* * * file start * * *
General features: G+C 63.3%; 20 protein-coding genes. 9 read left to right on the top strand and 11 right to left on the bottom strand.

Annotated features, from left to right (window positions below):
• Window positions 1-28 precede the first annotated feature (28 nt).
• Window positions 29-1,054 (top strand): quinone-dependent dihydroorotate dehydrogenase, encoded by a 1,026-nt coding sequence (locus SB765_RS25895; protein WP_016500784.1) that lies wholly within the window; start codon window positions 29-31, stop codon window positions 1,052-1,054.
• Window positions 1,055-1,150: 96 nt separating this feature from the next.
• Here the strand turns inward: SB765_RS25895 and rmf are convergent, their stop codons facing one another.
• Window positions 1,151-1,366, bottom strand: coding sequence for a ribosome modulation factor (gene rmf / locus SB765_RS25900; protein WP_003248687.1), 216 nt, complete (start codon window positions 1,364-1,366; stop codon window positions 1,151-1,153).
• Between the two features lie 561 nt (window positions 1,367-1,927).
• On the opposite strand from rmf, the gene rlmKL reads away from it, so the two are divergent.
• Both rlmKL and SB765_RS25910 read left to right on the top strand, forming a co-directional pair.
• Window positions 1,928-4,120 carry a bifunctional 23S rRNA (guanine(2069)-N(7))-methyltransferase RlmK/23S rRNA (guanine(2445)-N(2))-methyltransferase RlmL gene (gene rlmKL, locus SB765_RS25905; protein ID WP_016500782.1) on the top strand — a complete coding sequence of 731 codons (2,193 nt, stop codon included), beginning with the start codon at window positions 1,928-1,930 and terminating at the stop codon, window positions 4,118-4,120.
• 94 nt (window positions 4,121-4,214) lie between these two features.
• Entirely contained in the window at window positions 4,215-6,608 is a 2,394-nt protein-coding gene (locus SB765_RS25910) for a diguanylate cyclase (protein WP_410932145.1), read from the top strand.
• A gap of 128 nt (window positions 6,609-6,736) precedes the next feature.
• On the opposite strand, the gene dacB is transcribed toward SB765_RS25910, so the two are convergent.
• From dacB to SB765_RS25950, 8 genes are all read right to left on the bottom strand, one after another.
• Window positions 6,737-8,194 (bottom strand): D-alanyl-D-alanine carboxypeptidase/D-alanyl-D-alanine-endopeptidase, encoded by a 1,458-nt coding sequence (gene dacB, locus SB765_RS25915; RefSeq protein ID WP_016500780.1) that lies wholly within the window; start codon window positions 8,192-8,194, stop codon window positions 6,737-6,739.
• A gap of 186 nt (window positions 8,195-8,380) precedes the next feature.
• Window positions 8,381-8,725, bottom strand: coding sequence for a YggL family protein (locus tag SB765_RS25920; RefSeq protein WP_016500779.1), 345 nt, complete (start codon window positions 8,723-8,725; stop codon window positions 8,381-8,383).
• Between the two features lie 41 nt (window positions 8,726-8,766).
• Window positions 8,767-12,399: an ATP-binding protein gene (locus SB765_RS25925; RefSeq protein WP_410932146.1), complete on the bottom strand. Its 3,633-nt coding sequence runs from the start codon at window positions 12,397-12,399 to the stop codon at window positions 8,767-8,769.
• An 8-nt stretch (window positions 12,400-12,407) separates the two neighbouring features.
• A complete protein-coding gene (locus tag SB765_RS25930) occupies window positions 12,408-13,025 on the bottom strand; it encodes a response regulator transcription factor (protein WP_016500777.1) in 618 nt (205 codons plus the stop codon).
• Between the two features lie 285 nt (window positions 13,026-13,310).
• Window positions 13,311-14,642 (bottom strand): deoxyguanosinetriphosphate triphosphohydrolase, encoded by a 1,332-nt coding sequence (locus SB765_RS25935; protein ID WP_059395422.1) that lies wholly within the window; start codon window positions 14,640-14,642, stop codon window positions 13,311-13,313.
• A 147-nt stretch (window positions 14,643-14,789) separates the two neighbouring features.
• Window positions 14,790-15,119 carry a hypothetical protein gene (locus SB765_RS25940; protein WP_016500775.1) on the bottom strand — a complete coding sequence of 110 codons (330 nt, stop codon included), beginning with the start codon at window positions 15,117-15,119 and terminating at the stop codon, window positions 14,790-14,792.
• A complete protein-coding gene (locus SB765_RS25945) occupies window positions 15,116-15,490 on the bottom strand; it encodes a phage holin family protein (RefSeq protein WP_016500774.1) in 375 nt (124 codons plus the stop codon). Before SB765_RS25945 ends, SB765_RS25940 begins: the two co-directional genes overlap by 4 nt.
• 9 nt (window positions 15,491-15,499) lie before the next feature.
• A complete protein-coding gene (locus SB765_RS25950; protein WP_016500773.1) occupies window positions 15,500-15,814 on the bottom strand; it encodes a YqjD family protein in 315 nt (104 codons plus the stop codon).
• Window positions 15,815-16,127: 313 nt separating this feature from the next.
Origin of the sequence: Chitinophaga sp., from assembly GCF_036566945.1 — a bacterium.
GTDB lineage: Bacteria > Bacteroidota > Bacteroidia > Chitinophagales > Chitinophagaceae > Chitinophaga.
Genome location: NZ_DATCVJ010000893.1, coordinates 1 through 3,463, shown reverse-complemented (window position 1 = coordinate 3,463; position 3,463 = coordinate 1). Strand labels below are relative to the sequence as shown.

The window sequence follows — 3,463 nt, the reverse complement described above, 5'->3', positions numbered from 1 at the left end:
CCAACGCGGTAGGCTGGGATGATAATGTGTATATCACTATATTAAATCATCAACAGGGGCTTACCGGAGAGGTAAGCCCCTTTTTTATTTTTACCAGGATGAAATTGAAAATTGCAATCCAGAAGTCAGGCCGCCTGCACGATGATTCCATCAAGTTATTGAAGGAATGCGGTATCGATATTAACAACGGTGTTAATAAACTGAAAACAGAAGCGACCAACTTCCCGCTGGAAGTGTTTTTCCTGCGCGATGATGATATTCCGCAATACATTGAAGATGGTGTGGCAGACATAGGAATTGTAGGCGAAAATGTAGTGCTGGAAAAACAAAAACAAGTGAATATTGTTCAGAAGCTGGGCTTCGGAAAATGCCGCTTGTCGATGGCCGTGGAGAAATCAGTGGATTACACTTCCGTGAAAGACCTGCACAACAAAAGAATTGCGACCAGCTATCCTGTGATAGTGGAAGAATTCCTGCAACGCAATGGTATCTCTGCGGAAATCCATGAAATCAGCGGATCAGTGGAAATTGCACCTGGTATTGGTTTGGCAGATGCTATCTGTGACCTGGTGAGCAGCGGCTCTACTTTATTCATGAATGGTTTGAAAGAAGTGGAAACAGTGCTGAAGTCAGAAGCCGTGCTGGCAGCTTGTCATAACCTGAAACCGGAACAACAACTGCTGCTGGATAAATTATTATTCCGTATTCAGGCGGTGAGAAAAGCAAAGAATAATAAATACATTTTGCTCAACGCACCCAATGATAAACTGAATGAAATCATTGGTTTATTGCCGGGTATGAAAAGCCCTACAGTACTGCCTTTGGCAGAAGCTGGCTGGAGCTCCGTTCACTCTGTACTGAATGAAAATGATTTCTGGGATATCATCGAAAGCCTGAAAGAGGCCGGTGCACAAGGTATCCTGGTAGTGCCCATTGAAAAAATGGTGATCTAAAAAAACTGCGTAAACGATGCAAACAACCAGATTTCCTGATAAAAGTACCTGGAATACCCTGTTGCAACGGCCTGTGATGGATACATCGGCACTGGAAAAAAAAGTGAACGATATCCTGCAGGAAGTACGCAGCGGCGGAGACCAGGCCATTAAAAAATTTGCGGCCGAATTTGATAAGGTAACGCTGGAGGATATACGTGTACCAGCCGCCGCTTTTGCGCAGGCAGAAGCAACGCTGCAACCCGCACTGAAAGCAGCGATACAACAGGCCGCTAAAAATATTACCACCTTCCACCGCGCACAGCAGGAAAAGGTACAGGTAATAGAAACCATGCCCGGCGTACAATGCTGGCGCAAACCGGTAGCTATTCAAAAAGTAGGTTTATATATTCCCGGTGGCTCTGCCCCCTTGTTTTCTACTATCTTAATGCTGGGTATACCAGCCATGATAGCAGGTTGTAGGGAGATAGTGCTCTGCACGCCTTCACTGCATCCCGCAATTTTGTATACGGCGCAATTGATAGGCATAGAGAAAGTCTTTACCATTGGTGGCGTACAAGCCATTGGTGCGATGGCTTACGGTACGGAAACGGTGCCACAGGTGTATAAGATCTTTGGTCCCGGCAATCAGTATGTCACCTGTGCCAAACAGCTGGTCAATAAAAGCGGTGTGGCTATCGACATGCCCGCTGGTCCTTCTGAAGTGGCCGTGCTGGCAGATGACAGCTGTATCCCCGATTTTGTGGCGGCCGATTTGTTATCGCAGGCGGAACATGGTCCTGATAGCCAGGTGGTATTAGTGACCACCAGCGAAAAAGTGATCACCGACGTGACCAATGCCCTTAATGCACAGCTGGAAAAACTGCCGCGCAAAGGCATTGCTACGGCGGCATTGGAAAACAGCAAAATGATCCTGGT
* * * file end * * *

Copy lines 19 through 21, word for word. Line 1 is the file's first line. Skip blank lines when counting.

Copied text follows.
• Window positions 8,381-8,725, bottom strand: coding sequence for a YggL family protein (locus tag SB765_RS25920; RefSeq protein WP_016500779.1), 345 nt, complete (start codon window positions 8,723-8,725; stop codon window positions 8,381-8,383).
• Between the two features lie 41 nt (window positions 8,726-8,766).
• Window positions 8,767-12,399: an ATP-binding protein gene (locus SB765_RS25925; RefSeq protein WP_410932146.1), complete on the bottom strand. Its 3,633-nt coding sequence runs from the start codon at window positions 12,397-12,399 to the stop codon at window positions 8,767-8,769.